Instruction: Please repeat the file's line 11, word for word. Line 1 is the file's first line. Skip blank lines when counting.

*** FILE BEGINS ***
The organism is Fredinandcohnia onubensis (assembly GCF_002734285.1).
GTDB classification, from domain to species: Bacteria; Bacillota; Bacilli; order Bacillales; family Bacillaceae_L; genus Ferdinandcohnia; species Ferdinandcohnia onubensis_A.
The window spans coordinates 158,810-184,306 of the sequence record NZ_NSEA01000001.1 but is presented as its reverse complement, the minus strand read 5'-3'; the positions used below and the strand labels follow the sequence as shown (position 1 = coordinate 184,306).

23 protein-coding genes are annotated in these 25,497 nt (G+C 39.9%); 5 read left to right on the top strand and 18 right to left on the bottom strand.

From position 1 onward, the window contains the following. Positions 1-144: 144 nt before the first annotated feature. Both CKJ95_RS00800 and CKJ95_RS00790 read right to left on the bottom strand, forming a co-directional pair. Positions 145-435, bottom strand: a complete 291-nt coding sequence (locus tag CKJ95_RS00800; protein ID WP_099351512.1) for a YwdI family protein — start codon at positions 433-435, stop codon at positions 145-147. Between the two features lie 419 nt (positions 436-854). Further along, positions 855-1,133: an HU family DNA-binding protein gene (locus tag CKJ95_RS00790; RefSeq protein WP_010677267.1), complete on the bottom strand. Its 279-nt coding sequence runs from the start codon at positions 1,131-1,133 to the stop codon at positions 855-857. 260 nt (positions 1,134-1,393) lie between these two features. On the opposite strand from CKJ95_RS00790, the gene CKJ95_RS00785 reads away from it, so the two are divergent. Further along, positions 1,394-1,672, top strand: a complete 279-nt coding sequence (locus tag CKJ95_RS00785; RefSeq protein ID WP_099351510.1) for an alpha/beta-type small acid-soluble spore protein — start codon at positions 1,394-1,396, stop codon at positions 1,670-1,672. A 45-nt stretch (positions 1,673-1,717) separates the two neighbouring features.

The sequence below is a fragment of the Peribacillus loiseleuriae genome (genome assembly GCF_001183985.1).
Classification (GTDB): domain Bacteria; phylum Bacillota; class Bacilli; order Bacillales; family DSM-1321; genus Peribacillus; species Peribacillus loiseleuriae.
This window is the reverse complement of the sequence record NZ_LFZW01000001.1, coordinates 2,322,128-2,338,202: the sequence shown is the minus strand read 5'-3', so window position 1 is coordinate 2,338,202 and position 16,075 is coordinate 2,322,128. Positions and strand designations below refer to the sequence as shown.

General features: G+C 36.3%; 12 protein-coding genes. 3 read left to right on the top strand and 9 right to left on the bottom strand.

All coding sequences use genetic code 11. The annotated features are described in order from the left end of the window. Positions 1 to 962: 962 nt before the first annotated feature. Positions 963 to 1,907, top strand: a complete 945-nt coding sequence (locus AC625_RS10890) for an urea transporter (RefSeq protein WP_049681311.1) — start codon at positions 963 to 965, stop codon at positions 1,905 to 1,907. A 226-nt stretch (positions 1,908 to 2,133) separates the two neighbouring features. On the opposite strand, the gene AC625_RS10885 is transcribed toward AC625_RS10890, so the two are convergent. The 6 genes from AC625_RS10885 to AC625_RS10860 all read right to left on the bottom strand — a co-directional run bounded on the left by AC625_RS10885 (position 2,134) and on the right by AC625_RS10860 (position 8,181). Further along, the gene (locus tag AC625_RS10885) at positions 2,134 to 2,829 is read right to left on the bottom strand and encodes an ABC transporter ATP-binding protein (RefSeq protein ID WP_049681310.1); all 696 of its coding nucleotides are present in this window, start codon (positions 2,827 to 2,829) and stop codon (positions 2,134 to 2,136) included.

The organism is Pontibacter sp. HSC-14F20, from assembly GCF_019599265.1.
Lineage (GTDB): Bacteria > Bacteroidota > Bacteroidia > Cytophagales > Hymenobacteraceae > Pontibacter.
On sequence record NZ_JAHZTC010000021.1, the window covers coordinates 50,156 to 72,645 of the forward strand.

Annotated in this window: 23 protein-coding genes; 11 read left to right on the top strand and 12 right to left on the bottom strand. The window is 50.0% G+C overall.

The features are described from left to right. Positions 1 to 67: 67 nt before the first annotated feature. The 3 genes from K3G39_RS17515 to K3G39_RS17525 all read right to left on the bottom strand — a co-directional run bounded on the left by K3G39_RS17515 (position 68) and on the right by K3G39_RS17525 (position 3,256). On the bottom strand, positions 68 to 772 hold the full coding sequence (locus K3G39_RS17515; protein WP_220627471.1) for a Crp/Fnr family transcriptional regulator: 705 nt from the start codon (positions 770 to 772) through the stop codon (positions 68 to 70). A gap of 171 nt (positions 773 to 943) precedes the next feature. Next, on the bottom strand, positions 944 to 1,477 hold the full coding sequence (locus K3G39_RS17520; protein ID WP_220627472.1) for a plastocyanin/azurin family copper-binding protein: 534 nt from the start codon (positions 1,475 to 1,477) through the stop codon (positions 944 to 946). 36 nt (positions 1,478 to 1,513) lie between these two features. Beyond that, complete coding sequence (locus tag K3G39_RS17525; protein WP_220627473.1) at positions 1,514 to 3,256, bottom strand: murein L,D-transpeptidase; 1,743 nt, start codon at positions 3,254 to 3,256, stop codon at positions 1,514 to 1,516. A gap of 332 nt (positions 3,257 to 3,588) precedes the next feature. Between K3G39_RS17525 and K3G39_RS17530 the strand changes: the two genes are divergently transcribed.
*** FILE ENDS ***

The organism is Pontibacter sp. HSC-14F20, from assembly GCF_019599265.1.